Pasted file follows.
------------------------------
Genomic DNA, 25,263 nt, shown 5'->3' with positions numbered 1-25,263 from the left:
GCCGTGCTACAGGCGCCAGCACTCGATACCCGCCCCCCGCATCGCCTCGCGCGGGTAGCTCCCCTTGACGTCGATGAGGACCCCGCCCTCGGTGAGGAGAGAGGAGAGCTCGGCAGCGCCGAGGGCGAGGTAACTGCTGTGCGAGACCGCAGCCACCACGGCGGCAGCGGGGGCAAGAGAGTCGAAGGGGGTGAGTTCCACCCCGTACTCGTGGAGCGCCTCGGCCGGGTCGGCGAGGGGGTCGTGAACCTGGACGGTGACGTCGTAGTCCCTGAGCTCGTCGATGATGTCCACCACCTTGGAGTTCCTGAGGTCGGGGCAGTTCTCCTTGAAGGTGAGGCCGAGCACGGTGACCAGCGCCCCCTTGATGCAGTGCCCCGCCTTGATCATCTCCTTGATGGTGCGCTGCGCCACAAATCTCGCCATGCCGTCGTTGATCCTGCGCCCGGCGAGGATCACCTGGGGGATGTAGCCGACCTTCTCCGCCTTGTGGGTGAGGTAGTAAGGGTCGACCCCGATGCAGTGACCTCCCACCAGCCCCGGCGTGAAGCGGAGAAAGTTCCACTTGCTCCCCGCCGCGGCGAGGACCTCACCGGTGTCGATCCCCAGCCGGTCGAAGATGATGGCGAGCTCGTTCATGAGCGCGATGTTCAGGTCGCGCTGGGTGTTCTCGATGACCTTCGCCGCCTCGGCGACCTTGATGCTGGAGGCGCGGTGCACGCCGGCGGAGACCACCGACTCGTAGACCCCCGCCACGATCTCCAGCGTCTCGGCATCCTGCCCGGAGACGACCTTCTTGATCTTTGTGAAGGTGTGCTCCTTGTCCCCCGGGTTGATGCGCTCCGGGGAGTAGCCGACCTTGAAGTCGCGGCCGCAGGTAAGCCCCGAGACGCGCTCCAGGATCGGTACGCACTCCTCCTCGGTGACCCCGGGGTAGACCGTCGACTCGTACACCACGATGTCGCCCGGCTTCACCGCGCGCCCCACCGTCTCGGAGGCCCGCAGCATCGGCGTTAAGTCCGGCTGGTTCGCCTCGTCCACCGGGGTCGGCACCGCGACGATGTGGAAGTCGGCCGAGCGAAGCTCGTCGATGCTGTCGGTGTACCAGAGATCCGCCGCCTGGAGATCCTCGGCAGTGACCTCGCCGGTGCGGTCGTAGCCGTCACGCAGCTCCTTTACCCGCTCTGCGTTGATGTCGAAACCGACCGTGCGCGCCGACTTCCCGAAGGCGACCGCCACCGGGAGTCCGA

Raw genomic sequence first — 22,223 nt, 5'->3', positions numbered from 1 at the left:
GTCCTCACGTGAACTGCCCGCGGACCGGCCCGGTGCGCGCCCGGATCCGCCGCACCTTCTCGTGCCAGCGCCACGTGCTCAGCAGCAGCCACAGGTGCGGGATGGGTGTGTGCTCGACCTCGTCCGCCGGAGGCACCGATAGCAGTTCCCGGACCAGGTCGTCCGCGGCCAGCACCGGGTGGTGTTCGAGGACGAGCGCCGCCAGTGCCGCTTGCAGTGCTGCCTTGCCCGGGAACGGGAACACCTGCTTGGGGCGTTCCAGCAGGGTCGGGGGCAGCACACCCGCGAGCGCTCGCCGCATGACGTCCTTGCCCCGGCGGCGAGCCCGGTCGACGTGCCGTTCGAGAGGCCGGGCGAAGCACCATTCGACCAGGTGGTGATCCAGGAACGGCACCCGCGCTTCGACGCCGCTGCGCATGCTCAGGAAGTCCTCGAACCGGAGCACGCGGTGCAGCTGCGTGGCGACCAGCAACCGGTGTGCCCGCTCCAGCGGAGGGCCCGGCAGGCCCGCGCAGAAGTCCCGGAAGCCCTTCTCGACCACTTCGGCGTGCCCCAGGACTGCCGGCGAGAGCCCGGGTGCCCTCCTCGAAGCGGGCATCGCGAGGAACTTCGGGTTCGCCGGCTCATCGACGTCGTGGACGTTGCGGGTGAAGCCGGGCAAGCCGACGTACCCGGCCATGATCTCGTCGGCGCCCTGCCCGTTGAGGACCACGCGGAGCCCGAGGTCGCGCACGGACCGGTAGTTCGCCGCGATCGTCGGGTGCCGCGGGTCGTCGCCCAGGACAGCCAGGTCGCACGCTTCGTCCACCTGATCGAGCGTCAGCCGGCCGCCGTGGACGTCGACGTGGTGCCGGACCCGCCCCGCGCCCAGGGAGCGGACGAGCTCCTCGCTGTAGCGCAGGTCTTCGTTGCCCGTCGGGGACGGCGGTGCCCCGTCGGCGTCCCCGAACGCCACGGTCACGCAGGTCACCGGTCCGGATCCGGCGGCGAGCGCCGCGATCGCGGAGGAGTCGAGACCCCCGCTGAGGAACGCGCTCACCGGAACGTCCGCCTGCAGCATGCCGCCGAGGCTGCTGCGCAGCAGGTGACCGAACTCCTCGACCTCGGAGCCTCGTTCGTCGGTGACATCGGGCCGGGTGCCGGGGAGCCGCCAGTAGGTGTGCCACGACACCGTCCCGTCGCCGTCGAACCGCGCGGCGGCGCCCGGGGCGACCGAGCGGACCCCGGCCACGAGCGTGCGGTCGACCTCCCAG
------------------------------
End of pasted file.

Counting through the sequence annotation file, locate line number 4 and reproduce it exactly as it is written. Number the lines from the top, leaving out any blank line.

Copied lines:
GTCCTCACGTGAACTGCCCGCGGACCGGCCCGGTGCGCGCCCGGATCCGCCGCACCTTCTCGTGCCAGCGCCACGTGCTCAGCAGCAGCCACAGGTGCGGGATGGGTGTGTGCTCGACCTCGTCCGCCGGAGGCACCGATAGCAGTTCCCGGACCAGGTCGTCCGCGGCCAGCACCGGGTGGTGTTCGAGGACGAGCGCCGCCAGTGCCGCTTGCAGTGCTGCCTTGCCCGGGAACGGGAACACCTGCTTGGGGCGTTCCAGCAGGGTCGGGGGCAGCACACCCGCGAGCGCTCGCCGCATGACGTCCTTGCCCCGGCGGCGAGCCCGGTCGACGTGCCGTTCGAGAGGCCGGGCGAAGCACCATTCGACCAGGTGGTGATCCAGGAACGGCACCCGCGCTTCGACGCCGCTGCGCATGCTCAGGAAGTCCTCGAACCGGAGCACGCGGTGCAGCTGCGTGGCGACCAGCAACCGGTGTGCCCGCTCCAGCGGAGGGCCCGGCAGGCCCGCGCAGAAGTCCCGGAAGCCCTTCTCGACCACTTCGGCGTGCCCCAGGACTGCCGGCGAGAGCCCGGGTGCCCTCCTCGAAGCGGGCATCGCGAGGAACTTCGGGTTCGCCGGCTCATCGACGTCGTGGACGTTGCGGGTGAAGCCGGGCAAGCCGACGTACCCGGCCATGATCTCGTCGGCGCCCTGCCCGTTGAGGACCACGCGGAGCCCGAGGTCGCGCACGGACCGGTAGTTCGCCGCGATCGTCGGGTGCCGCGGGTCGTCGCCCAGGACAGCCAGGTCGCACGCTTCGTCCACCTGATCGAGCGTCAGCCGGCCGCCGTGGACGTCGACGTGGTGCCGGACCCGCCCCGCGCCCAGGGAGCGGACGAGCTCCTCGCTGTAGCGCAGGTCTTCGTTGCCCGTCGGGGACGGCGGTGCCCCGTCGGCGTCCCCGAACGCCACGGTCACGCAGGTCACCGGTCCGGATCCGGCGGCGAGCGCCGCGATCGCGGAGGAGTCGAGACCCCCGCTGAGGAACGCGCTCACCGGAACGTCCGCCTGCAGCATGCCGCCGAGGCTGCTGCGCAGCAGGTGACCGAACTCCTCGACCTCGGAGCCTCGTTCGTCGGTGACATCGGGCCGGGTGCCGGGGAGCCGCCAGTAGGTGTGCCACGACACCGTCCCGTCGCCGTCGAACCGCGCGGCGGCGCCCGGGGCGACCGAGCGGACCCCGGCCACGAGCGTGCGGTCGACCTCCCAG